The UC-HII region of MWC 349A is the prototype of an ionized wind driven by a massive star surrounded by a disk. Recent high angular resolution observations of the millimeter recombination lines have shown that the disk rotates with a Keplerian law in its outer parts. However, the kinematics of innermost regions in the UC-HII region of MWC 349A is still unknown, in particular, the radius where the wind is launched from the disk. We performed hydrogen recombination line observations with the Heterodyne Instrument for the Far Infrared (HIFI) onboard the Herschel Space Observatory to study the kinematics of its innermost regions by studying their spectral features. In addition to the two laser peaks, we report the first detection of two new components that are blueshifted with respect to the laser peaks for all the recombination lines with principal quantum number inline-formula specific-use=simple-mathitalic = 21. These new spectral features originate from the region where the wind is ejected from the disk. We used our 3D non-LTE radiative transfer model for recombination lines MORELI to show that these features are consistent with the wind being ejected at a radius of 24 AU from the star, which supports magnetohydrodynamic wind models. Source

Quintana-Lacaci G.,CSIC - National Institute of Aerospace Technology | Quintana-Lacaci G.,Institute Radio Astronomia Milimetrica IRAM | Agundez M.,University of Bordeaux 1 | Agundez M.,French National Center for Scientific Research | And 5 more authors.
Astronomy and Astrophysics | Year: 2013

Aims. During a full line survey towards IRC +10420 in the 3 and 1 mm bands, we detected the emission of circumstellar nitric oxide for the first time. We aim to study the formation of NO and to confirm the enrichment of nitrogen expected for the most massive, evolved stars predicted by the hot bottom burning process. Methods. We counted on a detailed model of the structure and kinematics of the molecular gas around IRC+̇10420. In addition, we used a chemical model to derive the NO abundance profile. We modified the initial nitrogen abundance in order to fit the observed NO profiles. These synthetic profiles were obtained using an LVG radiative transfer code. Results. We have detected NO in a circumstellar envelope for the first time, along with a variety of N-rich molecules, which in turn shows that IRC +10420 presents a N-rich chemistry. Furthermore, we have found that to reproduce the observed NO line profiles, the initial abundance of nitrogen in the chemical model has to be increased by a factor 20 with respect to the values of the standard O-rich stars. © ESO, 2013. Source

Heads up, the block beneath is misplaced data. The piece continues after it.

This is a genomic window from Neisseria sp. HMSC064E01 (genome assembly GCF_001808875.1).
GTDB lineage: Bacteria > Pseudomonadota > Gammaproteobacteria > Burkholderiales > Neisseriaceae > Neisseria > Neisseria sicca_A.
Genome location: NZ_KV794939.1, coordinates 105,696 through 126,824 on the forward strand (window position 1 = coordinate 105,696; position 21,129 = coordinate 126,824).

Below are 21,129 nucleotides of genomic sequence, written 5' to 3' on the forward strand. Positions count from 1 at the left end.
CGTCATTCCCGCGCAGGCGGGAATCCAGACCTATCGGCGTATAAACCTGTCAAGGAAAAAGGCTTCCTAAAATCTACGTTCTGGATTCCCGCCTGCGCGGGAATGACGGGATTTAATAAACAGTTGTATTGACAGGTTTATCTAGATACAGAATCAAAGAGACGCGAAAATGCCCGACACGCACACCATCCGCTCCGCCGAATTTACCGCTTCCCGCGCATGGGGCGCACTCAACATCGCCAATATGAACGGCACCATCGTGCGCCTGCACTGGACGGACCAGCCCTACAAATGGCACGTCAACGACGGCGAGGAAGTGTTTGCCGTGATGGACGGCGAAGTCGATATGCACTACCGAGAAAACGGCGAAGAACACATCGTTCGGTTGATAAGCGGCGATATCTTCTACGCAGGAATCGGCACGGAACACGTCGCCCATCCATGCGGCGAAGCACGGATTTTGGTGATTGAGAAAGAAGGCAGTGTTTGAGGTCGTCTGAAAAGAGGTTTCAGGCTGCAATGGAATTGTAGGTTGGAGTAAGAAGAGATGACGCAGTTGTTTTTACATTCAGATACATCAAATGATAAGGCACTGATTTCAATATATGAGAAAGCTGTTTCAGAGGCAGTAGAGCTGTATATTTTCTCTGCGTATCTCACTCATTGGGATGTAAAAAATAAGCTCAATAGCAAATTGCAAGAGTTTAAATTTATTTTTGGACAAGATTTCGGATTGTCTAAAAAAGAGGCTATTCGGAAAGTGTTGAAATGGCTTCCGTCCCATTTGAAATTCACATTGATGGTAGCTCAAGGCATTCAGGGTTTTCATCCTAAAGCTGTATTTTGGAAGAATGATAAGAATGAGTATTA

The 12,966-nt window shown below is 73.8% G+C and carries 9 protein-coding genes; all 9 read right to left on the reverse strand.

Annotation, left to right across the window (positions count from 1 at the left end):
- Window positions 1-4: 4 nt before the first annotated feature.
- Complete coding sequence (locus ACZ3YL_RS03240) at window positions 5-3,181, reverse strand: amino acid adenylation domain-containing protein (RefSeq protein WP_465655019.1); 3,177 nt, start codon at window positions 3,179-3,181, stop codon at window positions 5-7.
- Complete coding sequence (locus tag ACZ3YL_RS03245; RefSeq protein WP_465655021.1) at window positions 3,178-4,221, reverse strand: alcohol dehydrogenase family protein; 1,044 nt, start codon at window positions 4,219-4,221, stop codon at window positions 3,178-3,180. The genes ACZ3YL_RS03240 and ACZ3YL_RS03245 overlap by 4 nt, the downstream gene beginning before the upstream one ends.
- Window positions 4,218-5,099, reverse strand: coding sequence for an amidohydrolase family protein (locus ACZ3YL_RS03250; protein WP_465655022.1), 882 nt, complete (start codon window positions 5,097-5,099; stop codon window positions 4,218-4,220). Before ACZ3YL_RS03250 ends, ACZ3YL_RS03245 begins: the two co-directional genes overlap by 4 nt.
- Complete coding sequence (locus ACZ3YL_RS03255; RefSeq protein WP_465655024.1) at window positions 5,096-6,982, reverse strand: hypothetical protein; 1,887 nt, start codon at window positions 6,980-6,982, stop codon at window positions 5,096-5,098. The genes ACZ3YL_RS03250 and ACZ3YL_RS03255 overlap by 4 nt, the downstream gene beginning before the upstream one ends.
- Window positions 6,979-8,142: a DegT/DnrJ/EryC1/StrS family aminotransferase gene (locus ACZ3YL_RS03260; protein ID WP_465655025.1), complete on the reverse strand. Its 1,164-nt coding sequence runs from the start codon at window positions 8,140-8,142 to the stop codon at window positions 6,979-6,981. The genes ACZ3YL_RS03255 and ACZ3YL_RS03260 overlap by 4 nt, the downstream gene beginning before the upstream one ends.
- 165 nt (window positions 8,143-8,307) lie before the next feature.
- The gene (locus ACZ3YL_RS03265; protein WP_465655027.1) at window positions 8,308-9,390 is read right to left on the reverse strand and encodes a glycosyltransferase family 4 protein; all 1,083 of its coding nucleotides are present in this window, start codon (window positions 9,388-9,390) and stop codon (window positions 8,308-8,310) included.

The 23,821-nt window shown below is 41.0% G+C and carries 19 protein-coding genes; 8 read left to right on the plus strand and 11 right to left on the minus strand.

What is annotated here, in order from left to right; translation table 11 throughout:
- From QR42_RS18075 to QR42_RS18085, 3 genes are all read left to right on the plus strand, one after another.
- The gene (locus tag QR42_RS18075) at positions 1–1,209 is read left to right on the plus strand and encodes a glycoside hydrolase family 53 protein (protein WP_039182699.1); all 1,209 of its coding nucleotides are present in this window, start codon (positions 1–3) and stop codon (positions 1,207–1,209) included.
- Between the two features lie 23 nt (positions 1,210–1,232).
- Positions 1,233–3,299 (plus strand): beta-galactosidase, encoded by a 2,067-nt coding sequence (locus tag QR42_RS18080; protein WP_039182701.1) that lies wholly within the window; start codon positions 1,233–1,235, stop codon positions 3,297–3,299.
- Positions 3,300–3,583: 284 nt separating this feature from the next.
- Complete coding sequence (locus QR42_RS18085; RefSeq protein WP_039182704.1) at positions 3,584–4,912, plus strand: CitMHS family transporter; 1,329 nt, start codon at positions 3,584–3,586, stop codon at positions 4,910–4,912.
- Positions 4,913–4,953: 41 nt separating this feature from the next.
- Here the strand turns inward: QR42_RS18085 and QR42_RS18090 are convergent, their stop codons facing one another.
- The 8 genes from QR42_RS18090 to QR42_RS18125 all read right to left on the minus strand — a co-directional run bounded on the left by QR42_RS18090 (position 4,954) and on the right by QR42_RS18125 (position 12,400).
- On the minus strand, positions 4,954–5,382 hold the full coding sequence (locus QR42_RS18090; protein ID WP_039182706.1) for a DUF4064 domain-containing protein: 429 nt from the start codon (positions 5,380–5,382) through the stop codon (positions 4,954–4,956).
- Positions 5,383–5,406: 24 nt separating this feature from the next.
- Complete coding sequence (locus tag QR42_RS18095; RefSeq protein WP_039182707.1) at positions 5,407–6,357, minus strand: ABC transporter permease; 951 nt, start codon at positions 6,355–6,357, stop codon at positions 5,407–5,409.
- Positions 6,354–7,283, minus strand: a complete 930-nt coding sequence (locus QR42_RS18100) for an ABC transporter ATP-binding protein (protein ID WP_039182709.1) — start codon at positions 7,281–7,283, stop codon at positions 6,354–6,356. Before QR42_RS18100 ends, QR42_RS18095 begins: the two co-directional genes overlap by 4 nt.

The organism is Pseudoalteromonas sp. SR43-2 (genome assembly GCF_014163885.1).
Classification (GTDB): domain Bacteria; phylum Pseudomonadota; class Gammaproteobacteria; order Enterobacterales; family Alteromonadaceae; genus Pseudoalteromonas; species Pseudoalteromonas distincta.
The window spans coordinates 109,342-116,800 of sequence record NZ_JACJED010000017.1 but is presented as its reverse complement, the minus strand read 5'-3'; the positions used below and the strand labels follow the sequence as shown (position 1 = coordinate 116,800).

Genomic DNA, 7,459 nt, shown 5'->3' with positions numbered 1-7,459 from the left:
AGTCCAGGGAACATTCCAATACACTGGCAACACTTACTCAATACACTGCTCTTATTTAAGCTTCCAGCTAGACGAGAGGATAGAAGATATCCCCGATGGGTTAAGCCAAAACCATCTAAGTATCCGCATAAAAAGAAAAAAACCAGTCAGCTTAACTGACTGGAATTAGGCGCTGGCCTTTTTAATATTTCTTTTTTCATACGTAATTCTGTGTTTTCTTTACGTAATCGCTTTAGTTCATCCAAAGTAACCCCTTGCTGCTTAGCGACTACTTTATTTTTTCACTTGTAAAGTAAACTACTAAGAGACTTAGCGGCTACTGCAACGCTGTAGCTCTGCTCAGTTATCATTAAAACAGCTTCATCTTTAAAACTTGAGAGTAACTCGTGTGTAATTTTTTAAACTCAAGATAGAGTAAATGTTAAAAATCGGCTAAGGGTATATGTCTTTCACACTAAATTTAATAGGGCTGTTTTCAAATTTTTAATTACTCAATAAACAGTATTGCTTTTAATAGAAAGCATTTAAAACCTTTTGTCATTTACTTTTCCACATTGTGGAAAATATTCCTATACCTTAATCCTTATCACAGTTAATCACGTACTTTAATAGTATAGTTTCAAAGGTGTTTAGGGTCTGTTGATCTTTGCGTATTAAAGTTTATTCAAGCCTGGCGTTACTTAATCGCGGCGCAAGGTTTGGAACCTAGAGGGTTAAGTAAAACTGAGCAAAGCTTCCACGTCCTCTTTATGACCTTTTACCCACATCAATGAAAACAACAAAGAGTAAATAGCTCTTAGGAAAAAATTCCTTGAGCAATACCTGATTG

Baez-Rubio A.,CSIC - National Institute of Aerospace Technology | Martin-Pintado J.,CSIC - National Institute of Aerospace Technology | Thum C.,Institute Radio Astronomia Milimetrica IRAM | Planesas P.,Observatorio Astronomico Nacional IGN
Astronomy and Astrophysics | Year: 2013

Context. The best example of a massive star with an ionized outflow launched from its photoevaporating disk is MWC349A. The large amount of reported radio-continuum and radio-recombination line (RRL) observations toward this galactic UC-HII region offers a unique possibility to build a model of the ionized envelope of this source. Aims. To understand the physical conditions and kinematics of the ionized region of the circumstellar disk and also of the outflow of MWC349A. Methods. We compared the bulk of radio-continuum maps, RRL profiles, and the H30α centroid map published to date with the predictions of our non-LTE 3D radiative transfer model, MOdel for REcombination LInes (MORELI), which we describe here in detail. Results. Our non-LTE 3D radiative transfer model provides new evidence that the UC-HII region of MWC349A is composed of an ionized circumstellar disk rotating in Keplerian fashion around a star of 38 M™, and an ionized outflow expanding with a terminal velocity of 60 km s-1 and rotating in the same sense as the disk. The model shows that while maser amplification is the dominant process involved for Hnα RRL emission with quantum numbers n < 41, stimulated emission is relevant for the emission of RRLs with n > 41 up at least the H76α line. Conclusions. For the first time, we present a model of MWC349A which satisfactorily explains the vast amount of reported observational data for a very wide range of frequencies and angular resolutions. © 2013 ESO. Source